But publicly, as he had privately, he raised objections to the record of the past few years of UN and Western sanctions against Iran and the unwillingness of the P5+1  to recognize what he termed Iran’s “inalienable right to enrich to all levels.” (US Secretary of State Hillary Clinton has suggested that Iran could be allowed to enrich uranium but only after it satisfies international concerns about its program.)
“Steps can only be achieved when [parties] stop [their] aggressive attitude,” Jalili said in Farsi, through a translator.
Iranian and Western diplomats said Russian negotiators — who hosted the talks — played a key role in working behind the scenes for a compromise plan to keep the diplomatic process moving. Western diplomats said in one bilateral meeting with the Iranians Tuesday, Russia basically threatened Iran that if it did not agree to the proposed sequence of meetings, the process would collapse. Earlier Tuesday, a source close to the Iranian delegation credited Russia for relaying ideas to bridge the two sides’ positions.
The agreed sequence of meetings, beginning with technical talks in Istanbul next month, “will become a three-step reinforced process which will hopefully compel greater engagement and acceptance by Iran of what needs to be done,” a Western diplomat at the talks told Al-Monitor Tuesday on condition of anonymity. “No doubt this was tough, but we have to give credit to the Iranians,” he continued. “They did engage and they did elaborate a view on our proposal.”
“However, PowerPoint is not progress,” he continued, referring to the Iranian negotiators’ presentation Monday giving a point-by-point rejection to the P5+1’s proposal. “They need to come much further still.”
That proposal required that Iran halt 20 percent enrichment, send out its stockpile of more than 100 kilograms of 20 percent uranium and close a facility at Fordow, which is burrowed into a mountain near Qom and thus well-defended from attack. In return, Iran was offered fuel and safety upgrades for a reactor that makes medical isotopes and spare parts for Iran’s ancient fleet of old US planes.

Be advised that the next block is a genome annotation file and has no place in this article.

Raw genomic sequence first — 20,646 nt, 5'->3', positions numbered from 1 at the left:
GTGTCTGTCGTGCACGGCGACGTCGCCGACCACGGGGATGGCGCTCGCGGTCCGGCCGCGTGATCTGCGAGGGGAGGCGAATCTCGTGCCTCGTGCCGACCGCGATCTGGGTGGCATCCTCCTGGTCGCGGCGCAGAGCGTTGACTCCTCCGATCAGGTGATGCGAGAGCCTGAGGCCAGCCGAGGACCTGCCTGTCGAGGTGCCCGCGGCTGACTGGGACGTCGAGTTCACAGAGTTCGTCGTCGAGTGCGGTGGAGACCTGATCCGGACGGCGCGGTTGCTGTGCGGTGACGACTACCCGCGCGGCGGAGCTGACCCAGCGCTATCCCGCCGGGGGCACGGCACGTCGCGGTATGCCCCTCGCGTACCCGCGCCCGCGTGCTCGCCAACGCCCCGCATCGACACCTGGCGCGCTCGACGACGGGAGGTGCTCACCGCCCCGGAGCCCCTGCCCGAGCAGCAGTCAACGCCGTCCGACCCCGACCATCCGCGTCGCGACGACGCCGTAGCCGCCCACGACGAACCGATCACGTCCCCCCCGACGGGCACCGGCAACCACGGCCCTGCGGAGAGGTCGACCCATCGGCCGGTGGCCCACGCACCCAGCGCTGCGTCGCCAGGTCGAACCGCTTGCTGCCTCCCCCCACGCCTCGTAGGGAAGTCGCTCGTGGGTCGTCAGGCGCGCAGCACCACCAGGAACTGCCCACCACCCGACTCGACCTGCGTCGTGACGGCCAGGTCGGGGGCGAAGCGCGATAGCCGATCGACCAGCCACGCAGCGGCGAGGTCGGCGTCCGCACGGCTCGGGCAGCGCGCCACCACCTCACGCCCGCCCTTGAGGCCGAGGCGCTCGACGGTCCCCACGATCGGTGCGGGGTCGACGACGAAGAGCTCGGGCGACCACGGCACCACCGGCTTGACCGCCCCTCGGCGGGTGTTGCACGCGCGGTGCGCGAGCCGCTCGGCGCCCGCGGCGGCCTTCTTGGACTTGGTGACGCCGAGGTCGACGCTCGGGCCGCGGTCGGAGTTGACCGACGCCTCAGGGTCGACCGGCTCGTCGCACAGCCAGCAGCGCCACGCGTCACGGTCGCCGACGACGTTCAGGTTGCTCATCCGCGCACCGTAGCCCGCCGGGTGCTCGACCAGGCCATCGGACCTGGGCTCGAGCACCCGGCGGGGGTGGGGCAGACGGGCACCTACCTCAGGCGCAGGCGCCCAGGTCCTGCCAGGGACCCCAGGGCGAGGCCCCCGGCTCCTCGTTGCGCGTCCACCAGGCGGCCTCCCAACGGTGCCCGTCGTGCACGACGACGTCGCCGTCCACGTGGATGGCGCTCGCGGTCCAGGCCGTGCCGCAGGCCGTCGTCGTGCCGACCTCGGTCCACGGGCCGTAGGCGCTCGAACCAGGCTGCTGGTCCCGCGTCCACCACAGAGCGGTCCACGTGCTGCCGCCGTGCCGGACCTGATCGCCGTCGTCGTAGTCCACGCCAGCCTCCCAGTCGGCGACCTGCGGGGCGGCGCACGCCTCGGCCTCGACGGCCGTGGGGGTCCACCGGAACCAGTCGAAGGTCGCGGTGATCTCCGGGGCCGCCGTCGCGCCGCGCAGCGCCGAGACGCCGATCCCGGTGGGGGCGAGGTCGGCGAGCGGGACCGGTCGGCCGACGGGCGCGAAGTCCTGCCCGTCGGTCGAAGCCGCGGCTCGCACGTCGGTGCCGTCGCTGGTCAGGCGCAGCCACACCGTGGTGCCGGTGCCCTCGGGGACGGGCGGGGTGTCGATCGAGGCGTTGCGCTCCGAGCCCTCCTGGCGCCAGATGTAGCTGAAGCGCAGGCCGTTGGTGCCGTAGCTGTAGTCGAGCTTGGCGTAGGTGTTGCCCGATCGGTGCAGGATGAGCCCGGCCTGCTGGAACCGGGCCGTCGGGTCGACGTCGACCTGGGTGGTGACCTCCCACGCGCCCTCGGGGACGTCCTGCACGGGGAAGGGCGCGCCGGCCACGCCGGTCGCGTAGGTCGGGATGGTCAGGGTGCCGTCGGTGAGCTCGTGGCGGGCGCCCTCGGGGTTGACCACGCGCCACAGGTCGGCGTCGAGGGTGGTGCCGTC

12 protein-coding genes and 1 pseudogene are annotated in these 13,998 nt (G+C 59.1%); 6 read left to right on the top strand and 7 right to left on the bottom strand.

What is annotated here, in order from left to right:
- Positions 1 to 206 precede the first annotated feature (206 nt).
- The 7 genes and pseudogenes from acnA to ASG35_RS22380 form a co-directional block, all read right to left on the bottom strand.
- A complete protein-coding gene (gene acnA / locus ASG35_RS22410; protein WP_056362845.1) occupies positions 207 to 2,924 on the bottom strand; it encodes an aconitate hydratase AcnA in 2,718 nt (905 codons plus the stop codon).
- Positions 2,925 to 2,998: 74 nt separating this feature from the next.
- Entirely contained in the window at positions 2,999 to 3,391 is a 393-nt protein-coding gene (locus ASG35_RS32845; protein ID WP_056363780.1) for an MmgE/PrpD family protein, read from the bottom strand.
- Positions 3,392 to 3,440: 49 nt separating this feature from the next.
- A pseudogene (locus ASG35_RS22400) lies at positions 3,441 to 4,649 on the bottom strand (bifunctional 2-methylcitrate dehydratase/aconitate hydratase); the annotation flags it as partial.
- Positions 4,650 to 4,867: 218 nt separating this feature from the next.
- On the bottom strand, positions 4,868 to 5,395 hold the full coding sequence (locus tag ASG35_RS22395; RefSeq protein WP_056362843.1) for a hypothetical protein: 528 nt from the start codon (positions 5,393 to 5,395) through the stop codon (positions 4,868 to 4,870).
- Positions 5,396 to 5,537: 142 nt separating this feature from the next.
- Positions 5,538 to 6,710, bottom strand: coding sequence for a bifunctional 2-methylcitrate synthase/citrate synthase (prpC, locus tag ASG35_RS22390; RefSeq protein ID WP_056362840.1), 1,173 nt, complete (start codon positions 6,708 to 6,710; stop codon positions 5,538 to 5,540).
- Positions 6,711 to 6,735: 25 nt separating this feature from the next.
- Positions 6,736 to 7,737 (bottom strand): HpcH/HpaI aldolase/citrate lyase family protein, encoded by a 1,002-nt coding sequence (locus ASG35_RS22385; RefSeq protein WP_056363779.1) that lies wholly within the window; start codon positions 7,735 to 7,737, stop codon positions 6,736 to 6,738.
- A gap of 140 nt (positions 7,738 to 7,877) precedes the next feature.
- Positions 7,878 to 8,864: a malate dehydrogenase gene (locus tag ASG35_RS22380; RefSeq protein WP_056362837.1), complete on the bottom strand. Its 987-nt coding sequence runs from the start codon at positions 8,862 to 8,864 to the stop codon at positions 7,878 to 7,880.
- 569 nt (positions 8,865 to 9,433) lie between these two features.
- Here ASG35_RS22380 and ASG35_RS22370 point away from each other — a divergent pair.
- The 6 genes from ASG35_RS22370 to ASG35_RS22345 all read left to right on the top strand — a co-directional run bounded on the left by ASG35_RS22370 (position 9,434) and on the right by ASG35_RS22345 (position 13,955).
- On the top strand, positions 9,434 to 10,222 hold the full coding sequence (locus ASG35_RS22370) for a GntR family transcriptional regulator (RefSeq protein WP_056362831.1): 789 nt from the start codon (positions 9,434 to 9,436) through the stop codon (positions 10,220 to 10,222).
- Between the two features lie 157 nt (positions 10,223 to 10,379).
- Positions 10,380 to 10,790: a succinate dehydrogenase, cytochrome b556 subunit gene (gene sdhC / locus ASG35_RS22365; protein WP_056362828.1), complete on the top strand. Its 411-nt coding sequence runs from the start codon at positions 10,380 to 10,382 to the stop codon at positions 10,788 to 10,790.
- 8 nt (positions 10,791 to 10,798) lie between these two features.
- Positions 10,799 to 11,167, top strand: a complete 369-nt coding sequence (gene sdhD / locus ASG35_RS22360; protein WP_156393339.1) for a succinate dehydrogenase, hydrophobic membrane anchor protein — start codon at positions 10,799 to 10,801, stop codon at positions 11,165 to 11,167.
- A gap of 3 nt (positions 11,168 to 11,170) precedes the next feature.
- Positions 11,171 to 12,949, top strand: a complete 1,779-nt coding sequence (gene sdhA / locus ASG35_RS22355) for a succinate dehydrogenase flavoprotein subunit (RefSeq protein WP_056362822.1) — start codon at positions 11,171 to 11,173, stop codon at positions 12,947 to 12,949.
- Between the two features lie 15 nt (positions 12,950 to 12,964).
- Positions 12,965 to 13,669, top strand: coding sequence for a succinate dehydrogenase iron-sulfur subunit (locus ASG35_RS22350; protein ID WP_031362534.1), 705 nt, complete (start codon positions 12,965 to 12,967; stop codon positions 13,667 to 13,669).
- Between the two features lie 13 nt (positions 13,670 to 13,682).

Iran’s proposal includes recognition of its right to enrich uranium for peaceful purposes and inclusion in discussions on regional security issues such as political unrest in Syria and Bahrain. “We are glad Iran responded in the direct and specific ways it did, but have quite a long way to go and need to see if Iran is prepared to take the steps to go there,” the American diplomat said.
A Western diplomat in Washington told Al-Monitor that the Moscow talks — which followed meetings in Istanbul in April and Baghdad in May — “didn’t move backward but they didn’t move forward very much.”
Progress before US presidential elections in November seems unlikely, given US President Barack Obama’s reluctance to be seen as giving in to Iranian demands.
However, despite periodic Israeli threats to take unilateral military action against Iran if it continues to amass ever larger quantities of enriched uranium, Israeli Deputy Prime Minister Shaul Mofaz suggested Tuesday that there is still much more time for diplomacy and economic sanctions on Iran to play out 
Although he told an audience at the Washington Institute for Near East Policy that the time for diplomacy and sanctions was “limited,” Mofaz said that military action was a “last resort” and that Iran’s adversaries could wait until Supreme Leader Ayatollah Ali Khamenei decides to take “the last step for having a bomb.” According to US intelligence, Khamenei has not made such a decision.
Mofaz also said that Iran’s nuclear program was “a problem the superpowers should take care of” and that before using force, one should ask “how long will we delay the Iranian program” and “what will happen the day after in the Middle East?”
Al-Monitor Washington correspondent Barbara Slavin contributed from Washington.